Tuesday, February 24, 2009

SAUNDARANANDA 16.12: Both Body, and Mind, Naturally Suffer

apaaM dravatvaM kaThinatvam urvyaa
vaayosh calatvam dhruvam auShNyam agneH
yathaa sva-bhaavo hi tathaa sva-bhaavo
duHkhaM shariirasya ca cetasash ca.

16.12
Fluidity of water, solidity of earth,

Motion of wind, and constant heat of fire,

Are innate in them; as also it is in the nature

Of both the body and the mind to suffer.


COMMENT:
We live in an age of holistic hairdressing, where everyone from A to Z, from your local Aromatherapist to the stylist at the Zen Hairdressing Salon, is familiar with the principle of psycho-physical unity.

But nearly 800 years ago Dogen wrote of sitting with the mind, as opposed to sitting with the body, and of sitting with the body, as opposed to sitting with the mind.

In making this distinction, in setting up this opposition between body and mind, Dogen was evidently in the tradition of Ashvaghosha, about a thousand years before him.

The Soto Zen practitioners of today, by definition, are not in the tradition of either of these two great ancestors. They may delude themselves that they are, but truly they are not. Thinking and saying that "Zazen is a kind of physical gymnastics," and practising as such, they see only one side, and are blind to the other.

Gudo Nishijima, the Zen Master who introduced me to the teaching of the ancestors, had me understand that Master Dogen would be totally dissatisfied with all things and matters in the so-called Soto Zen Buddhism of today, and that our joint effort to translate Shobogenzo into English could be part of a solution.

But from where I sit now, Gudo’s understanding at a certain point itself became part of the problem, not part of the solution. When I began to investigate the area of sitting with the mind, which is sitting based on thinking as opposed to feeling, Gudo reacted to me as if I had become his enemy -- as if I had become a threat to his “true Buddhism,” at the centre of which is a philosophy of physical doing, as opposed to thinking, along with strong attachment to a physiological view about the autonomic nervous system.

Gudo’s reaction came as a terrible shock to me. A terrible, terrible shock. I knew from early on in our co-operation that Gudo was not perfect, and I did not expect him to be perfect. But certain things I did expect from him, and from his other disciples. When those expectations were spectacularly not met, I retreated into solitary sitting practice, and into denial. The denial prevented me from feeling the full force of my disappointed expectations. But recently I do feel that bitter disappointment, which all stems from the fact that, even though I lowered my expectations a lot, I failed to lower them enough.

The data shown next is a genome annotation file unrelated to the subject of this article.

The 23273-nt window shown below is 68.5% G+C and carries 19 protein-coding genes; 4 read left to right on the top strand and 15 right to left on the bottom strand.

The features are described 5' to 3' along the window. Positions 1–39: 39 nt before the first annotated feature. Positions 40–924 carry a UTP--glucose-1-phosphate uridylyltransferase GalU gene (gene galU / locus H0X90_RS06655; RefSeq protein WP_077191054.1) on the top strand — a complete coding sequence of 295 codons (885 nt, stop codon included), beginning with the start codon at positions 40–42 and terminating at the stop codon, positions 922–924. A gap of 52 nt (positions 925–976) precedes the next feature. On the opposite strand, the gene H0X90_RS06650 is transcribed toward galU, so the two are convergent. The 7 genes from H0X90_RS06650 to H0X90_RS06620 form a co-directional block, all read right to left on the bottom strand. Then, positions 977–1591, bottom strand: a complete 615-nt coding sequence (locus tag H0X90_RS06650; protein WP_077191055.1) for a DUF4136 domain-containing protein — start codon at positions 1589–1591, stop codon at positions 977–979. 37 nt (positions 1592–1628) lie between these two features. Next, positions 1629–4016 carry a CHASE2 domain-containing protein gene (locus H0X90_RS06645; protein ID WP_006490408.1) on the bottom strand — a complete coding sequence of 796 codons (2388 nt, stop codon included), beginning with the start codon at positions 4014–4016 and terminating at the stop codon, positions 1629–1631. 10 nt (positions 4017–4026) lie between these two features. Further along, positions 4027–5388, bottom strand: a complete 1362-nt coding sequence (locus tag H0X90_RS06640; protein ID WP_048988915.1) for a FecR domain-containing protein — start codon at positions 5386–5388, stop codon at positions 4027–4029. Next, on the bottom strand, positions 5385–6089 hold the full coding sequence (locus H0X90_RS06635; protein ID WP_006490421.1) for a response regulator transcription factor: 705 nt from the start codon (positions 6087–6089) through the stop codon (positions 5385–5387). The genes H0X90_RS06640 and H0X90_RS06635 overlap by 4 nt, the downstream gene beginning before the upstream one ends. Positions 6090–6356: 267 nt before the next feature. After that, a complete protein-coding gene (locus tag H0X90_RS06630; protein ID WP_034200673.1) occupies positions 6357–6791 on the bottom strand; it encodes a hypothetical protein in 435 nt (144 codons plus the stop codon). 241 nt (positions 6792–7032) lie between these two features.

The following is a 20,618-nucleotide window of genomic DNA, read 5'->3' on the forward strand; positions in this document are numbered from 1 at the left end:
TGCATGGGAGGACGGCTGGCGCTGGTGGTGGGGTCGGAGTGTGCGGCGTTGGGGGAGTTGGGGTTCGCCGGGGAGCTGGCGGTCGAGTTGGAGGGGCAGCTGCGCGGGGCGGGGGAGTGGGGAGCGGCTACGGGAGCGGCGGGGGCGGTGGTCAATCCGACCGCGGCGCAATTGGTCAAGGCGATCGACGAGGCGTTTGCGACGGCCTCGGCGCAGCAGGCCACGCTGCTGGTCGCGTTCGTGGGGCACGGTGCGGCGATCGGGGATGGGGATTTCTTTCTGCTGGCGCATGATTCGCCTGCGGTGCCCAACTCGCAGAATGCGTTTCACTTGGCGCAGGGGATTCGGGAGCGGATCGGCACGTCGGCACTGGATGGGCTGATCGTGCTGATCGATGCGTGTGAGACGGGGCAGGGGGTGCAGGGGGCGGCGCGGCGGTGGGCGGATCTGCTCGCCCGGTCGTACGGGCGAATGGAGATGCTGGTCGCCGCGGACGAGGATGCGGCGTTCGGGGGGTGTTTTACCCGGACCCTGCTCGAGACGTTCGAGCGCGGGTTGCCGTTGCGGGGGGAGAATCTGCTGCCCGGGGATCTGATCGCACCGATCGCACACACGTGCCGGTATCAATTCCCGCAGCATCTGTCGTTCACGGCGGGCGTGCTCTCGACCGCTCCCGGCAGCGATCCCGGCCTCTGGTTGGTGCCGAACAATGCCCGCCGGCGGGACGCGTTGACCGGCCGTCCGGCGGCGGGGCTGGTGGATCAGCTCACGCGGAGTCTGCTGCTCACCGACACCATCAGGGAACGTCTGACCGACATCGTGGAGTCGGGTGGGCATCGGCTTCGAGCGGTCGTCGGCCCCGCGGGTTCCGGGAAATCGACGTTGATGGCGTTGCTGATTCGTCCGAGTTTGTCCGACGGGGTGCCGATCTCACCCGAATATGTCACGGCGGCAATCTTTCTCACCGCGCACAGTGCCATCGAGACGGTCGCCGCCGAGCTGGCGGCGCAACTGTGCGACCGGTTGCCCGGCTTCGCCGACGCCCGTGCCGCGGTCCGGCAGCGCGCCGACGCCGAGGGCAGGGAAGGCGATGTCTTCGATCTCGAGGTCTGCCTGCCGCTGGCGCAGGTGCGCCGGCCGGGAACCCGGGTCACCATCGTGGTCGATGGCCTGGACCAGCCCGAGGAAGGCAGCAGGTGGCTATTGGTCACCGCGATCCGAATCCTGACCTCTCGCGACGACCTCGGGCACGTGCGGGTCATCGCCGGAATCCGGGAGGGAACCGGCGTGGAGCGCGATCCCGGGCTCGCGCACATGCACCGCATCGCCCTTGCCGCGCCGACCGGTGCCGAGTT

I thought the teaching of pulling in the chin was a root cause of other problems. In fact, the teaching of pulling in the chin was merely symptomatic of views with deeper roots -- for example, in Japanese nationalism and even Japanese militarism.

Life has disappointed very severely expectations with regard to Japanese Zen that, even though I lowered them as low as they could go, still remained unrealistically high. In this way, life has forced me to understand not only in theory what Ashvaghosha meant by suffering of the mind, which in this verse and the following verse he separates from suffering of the body.

VOCABULARY:
apaaM = genitive, plural of ap: water
dravatva: natural or artificial fluid condition of a substance , fluidity , wetness
kaThinatva: hardness , firmness , harshness , severity
urvyaaH = genitive, singular of urvii: the earth

vaayoH = genitive, singular of vaayu: wind
cala: moving
-tva: (suffix for abstract noun) -ness
calatva: motion, movement
dhruva: constant, permanent, eternal
auShNya: heat , warmth , burning
agneH = genitive, singular of agni: fire , sacrificial fire

yathaa: just as
sva-bhaavaH (nominative, singular): native place; own condition or state of being , natural state or constitution , innate or inherent disposition , nature , impulse , spontaneity